i.e. the mass of the pile-of-carved-stones is not some ratio of the Earth mass...etcetra
i.e. the shafts in the chambers were not meant for Star alignment, but only for sand movement
and all the hokey correlations attributed to these 2,500 yo mountains



posted on Aug, 2 2014 @ 05:26 AM
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a reply to: Blackmarketeer

Hi Black Marketeer,


BM: You assume too much from Vyse's handwritten and crudely drawn notes. Vyse, in 1837, was no expert in Hieroglyphs. He had a barely functional knowledge of them.


SC: You seem to be going down the debunked Sitchin argument. The case I present has NOTHING to do with Sitchin whatsoever. Period. Vyse knew enough to perpetrate a fraud.


BM: He also had a flawed reference book of hieroglyphs with him, the 1828 Materia Hieroglyphica by Wilkinson, which mistakenly depicted Khufu's cartouche as having a blank solar disk sans 3 hatched lines.


SC: Again, you are following the debunked Sitchin argument. Things have moved on quite a bit since then.


BM: When Vyse opened the chambers and discovered the cartouches, he did not see a "proper" (per Materia Hieroglyphica) blank solar disk in the cartouche, and that led to his confusion, evident in the journal entries. Why, he must have wondered, did this cartouche not have a blank disk, why does it show a hatched disk? He was expecting to find the cartouche with either the 'blank' solar disk (alternatively written as a disk with a dot in the center), instead he found something that contradicted Wilkinson's Materia Hieroglyphica, a disk with three lines.


SC: Then why does Vyse draw a Khufu cartouche with a BLANK disc TWICE in his diary? His first entry of such a cartouche is on 27th May, 1837 (the day he first opened the chamber). There is no deliberation here with other discs being drawn—just the one disc, a blank disc. The second blank Khufu disc is found in his entry on 16th June. Why didn’t Vyse, on the day he opened Campbell’s Chamber draw a disc with three hatched lines in his journal? Why repeat this three weeks later? This isn’t an assumption—it’s right there in his journal. Can you show me where Sitchin makes reference to Vyse’s handwritten journal and to these specific anomalous entries on these dates?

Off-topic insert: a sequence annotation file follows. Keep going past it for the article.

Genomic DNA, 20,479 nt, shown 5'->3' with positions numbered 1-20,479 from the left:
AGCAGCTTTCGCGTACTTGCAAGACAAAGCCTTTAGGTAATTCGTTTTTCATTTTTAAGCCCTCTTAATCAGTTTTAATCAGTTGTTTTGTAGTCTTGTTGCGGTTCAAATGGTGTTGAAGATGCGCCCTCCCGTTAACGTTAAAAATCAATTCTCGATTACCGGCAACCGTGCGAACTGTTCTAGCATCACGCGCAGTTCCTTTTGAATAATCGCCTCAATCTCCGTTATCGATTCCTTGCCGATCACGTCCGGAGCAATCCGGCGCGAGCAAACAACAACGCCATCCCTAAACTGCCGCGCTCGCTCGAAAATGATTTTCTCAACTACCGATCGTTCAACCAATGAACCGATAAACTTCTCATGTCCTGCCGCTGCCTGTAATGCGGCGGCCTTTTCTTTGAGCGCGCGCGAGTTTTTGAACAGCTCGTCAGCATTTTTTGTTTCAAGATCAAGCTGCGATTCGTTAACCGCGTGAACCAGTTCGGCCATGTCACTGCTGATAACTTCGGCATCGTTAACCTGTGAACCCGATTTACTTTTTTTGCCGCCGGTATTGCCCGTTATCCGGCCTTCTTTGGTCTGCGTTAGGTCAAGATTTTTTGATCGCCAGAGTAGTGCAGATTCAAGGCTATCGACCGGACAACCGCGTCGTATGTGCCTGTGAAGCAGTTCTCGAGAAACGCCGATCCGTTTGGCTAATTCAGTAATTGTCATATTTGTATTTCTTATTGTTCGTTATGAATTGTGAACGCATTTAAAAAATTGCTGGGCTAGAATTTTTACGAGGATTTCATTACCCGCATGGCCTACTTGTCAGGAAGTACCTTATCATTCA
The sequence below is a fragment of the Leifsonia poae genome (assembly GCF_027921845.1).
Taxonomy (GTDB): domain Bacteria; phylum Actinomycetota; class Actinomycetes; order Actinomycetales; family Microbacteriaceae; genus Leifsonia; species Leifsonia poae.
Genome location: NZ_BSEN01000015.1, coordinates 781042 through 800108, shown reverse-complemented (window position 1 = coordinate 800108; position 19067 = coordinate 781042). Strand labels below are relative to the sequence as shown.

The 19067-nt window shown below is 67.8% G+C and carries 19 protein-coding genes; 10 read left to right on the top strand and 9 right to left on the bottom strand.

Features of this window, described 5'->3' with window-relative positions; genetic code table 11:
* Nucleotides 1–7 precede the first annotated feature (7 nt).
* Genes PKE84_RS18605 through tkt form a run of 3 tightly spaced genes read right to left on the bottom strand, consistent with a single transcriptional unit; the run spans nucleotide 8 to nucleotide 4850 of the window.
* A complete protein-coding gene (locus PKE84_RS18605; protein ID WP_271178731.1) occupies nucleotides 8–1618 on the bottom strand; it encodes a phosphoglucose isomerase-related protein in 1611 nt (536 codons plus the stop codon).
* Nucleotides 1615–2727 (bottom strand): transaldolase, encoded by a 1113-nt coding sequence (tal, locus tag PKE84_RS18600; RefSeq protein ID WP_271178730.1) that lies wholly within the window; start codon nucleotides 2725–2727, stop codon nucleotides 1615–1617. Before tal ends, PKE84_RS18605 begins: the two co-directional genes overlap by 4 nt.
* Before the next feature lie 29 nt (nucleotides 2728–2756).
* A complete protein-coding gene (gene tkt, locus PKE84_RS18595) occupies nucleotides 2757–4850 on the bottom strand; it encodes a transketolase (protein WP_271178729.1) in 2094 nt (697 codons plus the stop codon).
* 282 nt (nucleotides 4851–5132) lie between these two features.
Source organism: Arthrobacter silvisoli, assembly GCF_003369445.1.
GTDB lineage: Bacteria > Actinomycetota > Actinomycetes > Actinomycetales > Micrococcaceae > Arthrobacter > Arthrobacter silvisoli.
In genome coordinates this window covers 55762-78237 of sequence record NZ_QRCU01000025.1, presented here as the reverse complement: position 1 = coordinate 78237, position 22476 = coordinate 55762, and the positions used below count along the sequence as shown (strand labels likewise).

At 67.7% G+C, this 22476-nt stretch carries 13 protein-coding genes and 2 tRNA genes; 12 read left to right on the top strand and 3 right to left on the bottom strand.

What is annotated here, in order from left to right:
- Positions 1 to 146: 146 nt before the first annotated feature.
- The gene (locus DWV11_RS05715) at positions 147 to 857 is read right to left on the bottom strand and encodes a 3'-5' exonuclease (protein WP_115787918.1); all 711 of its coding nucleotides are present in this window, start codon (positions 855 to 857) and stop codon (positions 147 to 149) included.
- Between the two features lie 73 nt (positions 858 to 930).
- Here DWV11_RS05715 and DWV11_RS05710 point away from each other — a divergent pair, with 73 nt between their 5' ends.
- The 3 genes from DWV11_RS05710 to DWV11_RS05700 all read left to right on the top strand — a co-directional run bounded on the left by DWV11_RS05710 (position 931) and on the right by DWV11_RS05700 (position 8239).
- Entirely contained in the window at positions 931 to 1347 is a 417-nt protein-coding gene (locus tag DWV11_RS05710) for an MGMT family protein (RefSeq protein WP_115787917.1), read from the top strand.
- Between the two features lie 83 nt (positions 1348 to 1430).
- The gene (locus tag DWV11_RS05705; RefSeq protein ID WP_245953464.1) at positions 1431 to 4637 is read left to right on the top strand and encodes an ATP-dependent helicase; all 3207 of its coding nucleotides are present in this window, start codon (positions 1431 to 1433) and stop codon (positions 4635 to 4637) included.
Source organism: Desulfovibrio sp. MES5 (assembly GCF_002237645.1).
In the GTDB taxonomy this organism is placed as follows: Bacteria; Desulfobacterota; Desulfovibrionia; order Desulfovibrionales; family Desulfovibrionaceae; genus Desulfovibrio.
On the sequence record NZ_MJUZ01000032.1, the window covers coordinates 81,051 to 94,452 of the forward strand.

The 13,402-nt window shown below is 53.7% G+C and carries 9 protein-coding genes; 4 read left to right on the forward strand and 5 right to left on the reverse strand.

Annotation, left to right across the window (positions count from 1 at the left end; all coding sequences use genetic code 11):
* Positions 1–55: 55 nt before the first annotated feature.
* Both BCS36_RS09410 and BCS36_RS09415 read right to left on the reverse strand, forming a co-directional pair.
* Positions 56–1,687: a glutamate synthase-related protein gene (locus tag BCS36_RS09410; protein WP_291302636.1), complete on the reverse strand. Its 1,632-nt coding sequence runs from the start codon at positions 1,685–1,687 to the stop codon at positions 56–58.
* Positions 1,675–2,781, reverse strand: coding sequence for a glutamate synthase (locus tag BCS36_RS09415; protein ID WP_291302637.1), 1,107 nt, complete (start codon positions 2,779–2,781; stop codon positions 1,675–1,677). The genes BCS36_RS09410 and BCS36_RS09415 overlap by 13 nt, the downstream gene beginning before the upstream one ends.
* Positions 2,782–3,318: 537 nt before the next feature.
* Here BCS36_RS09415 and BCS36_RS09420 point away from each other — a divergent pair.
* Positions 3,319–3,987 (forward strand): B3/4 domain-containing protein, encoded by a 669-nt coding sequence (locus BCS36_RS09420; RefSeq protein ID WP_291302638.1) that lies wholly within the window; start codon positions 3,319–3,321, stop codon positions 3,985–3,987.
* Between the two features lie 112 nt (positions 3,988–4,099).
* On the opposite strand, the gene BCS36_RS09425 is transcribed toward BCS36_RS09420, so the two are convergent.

BM: Also not addresses in your treatise is the instances found in the chambers of Khufu's horus name written in hieroglyphics that was completely unknown by Vyse or anyone in 1837.


SC: The Birth and throne names are often written together. Vyse only needed to recognize the cartouche of Khufu. So, here’s an assumption: Vyse found a ‘cache’ of material that contained the Khufu name within the text. Although Vyse could not recognize anything other than the Khufu cartouche, it also contained the Horus name. Vyse simply copies the lot—he doesn’t have to understand any of it. It’s graffiti. If it says bad things about Khufu, doesn’t matter. Good things, doesn’t matter. What matters is that – even though he cannot read it - it obviously relates to Khufu. The question now is this: did Vyse know the Khufu cartouche? Well, he did. Go through the presentation/PDF again and you will find Vyse writes this in his journal on 16th June:


Cartouches in tomb to the W. [west] of first pyramid are different than Suphis [Khufu].” – Col. Howard Vyse, private journal.